Pros and Cons of the TYMCO 210

Discussion area for what types, makes and models of sweepers are right for what types of jobs.

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Pros and Cons of the TYMCO 210

Postby Reg » Sun Jan 22, 2006 7:56 pm

Could I pease have your views on the TYMCO 210 for parking lot sweeping.




Postby Tom_in_CA » Mon Feb 13, 2006 2:02 pm

The Tymco 210, if operated and adjusted correctly, will spew less dust into the air. The Mr. Air ("Masco") and Shwarze, on the other hand, will spew a flume of dust 2 stories high :roll: That may not be important, if all you do is parking lots in the middle of the night (no one to complain, and probably not super dusty lots to begin with).

The 210 also has a more complicated head set-up, vs the Sharze & Mr. Airs, hence, more moving parts, upkeep, etc..... The Shwarze & 210 may be a tie for shear power (ability get an XX size rock, or whatever), but like I said, the Shwarze does it at the cost of expelled dust flume.

I use Tymcos for daytime jobs, where I couldn't get away with spewing dust. Like Mobil home parks (picky residents), or sealcoat prep, (where they don't want water on the ground, nor dust in the air that will only fall back down and coat the lot). You have to know what you are doing w/the 210, and have a "tight" system, and float a bathtub of water in the hopper. If it's done right, you can practically go through ash and baby-powder, with very little airborne dust, yet without ground water (smears).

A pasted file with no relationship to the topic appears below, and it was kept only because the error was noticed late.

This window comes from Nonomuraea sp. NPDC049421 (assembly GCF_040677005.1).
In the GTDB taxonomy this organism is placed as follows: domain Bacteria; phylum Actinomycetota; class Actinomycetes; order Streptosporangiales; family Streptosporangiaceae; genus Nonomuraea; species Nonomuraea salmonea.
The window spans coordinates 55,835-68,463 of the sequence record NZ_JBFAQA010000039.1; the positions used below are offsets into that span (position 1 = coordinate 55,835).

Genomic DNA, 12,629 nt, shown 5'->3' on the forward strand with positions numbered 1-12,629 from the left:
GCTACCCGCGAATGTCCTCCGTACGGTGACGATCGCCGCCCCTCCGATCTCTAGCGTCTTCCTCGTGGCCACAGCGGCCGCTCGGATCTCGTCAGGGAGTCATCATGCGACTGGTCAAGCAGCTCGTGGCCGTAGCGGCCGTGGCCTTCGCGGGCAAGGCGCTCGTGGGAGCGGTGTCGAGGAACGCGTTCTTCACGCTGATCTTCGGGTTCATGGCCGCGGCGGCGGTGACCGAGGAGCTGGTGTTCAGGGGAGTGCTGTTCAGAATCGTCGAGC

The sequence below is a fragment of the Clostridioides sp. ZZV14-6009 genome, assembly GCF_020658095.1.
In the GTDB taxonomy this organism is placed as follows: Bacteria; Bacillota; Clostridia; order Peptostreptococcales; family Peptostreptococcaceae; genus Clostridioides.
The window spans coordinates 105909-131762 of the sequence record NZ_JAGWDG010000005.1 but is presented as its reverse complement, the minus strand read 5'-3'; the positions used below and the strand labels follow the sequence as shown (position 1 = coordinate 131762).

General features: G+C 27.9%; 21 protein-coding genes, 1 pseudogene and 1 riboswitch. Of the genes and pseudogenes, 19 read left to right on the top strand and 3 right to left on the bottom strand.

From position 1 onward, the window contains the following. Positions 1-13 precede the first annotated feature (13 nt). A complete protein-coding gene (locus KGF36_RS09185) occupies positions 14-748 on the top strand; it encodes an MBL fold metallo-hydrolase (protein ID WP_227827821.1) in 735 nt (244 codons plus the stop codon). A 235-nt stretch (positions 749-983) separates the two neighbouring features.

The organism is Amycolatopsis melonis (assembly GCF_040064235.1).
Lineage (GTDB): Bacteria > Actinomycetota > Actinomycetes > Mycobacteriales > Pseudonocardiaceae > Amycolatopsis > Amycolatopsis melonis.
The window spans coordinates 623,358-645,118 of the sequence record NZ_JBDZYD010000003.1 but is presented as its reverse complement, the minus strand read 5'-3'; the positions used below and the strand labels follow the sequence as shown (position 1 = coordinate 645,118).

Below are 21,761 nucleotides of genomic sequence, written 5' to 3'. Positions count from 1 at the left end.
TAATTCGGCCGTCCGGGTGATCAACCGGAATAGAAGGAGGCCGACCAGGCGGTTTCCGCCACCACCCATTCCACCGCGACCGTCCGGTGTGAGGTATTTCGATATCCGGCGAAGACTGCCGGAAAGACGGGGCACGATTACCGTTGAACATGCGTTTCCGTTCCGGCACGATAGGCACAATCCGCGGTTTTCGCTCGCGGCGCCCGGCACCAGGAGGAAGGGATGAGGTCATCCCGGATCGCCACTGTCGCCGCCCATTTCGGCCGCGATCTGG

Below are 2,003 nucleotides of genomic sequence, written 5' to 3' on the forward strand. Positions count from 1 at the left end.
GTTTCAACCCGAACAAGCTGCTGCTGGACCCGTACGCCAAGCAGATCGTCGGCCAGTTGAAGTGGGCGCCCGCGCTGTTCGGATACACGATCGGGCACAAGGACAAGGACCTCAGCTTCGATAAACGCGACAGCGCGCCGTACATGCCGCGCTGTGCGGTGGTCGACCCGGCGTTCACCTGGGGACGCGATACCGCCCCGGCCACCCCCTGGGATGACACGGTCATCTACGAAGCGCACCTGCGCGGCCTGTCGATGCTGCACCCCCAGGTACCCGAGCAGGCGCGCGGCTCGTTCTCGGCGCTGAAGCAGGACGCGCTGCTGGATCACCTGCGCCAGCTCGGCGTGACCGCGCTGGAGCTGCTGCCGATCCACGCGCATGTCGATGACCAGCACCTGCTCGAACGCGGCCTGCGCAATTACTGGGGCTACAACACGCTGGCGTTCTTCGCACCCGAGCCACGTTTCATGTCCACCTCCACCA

This is overkill for just picking up diapers and broken glass at night, so if that's all you do, get a cheapie Mr. Air or Shwarze.

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Re: Pros and Cons of the TYMCO 210

Postby BIFF » Mon Apr 06, 2009 6:39 pm

You seem to know your Tymco 210 Sweepers! I am looking to purchase a used 210. My last sweeper was a Mobil (I really don't missing the upkeep on that beast), so I am new to regenerative air sweepers. What type of operating "tips" or "tricks"can you offer to help keep the sweeper operating at peak performance and keep the dust down? Any help would be greatly appreciated!